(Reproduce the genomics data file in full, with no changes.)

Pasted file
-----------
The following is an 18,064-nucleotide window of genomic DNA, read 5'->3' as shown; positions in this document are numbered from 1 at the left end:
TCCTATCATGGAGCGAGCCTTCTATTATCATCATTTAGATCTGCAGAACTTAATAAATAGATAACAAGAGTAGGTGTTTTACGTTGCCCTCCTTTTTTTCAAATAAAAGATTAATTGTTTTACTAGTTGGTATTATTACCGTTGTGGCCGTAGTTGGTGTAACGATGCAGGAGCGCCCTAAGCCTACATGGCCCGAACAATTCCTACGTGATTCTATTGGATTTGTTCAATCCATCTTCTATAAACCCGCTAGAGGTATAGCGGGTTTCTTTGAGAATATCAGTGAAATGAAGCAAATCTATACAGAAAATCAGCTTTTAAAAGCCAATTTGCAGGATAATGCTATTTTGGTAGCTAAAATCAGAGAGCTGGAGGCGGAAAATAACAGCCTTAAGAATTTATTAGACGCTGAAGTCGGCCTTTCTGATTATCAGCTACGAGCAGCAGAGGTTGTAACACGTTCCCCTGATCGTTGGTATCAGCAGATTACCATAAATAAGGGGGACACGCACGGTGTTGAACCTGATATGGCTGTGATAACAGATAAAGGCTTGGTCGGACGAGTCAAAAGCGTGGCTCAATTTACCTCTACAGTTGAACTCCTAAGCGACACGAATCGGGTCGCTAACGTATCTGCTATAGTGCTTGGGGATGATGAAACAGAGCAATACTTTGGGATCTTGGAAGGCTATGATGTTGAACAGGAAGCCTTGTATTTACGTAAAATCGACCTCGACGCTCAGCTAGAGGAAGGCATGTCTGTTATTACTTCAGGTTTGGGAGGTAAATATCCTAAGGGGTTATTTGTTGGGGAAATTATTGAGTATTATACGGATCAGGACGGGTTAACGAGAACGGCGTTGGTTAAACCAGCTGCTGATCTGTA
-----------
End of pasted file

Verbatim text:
The following is an 18,064-nucleotide window of genomic DNA, read 5'->3' as shown; positions in this document are numbered from 1 at the left end:
TCCTATCATGGAGCGAGCCTTCTATTATCATCATTTAGATCTGCAGAACTTAATAAATAGATAACAAGAGTAGGTGTTTTACGTTGCCCTCCTTTTTTTCAAATAAAAGATTAATTGTTTTACTAGTTGGTATTATTACCGTTGTGGCCGTAGTTGGTGTAACGATGCAGGAGCGCCCTAAGCCTACATGGCCCGAACAATTCCTACGTGATTCTATTGGATTTGTTCAATCCATCTTCTATAAACCCGCTAGAGGTATAGCGGGTTTCTTTGAGAATATCAGTGAAATGAAGCAAATCTATACAGAAAATCAGCTTTTAAAAGCCAATTTGCAGGATAATGCTATTTTGGTAGCTAAAATCAGAGAGCTGGAGGCGGAAAATAACAGCCTTAAGAATTTATTAGACGCTGAAGTCGGCCTTTCTGATTATCAGCTACGAGCAGCAGAGGTTGTAACACGTTCCCCTGATCGTTGGTATCAGCAGATTACCATAAATAAGGGGGACACGCACGGTGTTGAACCTGATATGGCTGTGATAACAGATAAAGGCTTGGTCGGACGAGTCAAAAGCGTGGCTCAATTTACCTCTACAGTTGAACTCCTAAGCGACACGAATCGGGTCGCTAACGTATCTGCTATAGTGCTTGGGGATGATGAAACAGAGCAATACTTTGGGATCTTGGAAGGCTATGATGTTGAACAGGAAGCCTTGTATTTACGTAAAATCGACCTCGACGCTCAGCTAGAGGAAGGCATGTCTGTTATTACTTCAGGTTTGGGAGGTAAATATCCTAAGGGGTTATTTGTTGGGGAAATTATTGAGTATTATACGGATCAGGACGGGTTAACGAGAACGGCGTTGGTTAAACCAGCTGCTGATCTGTA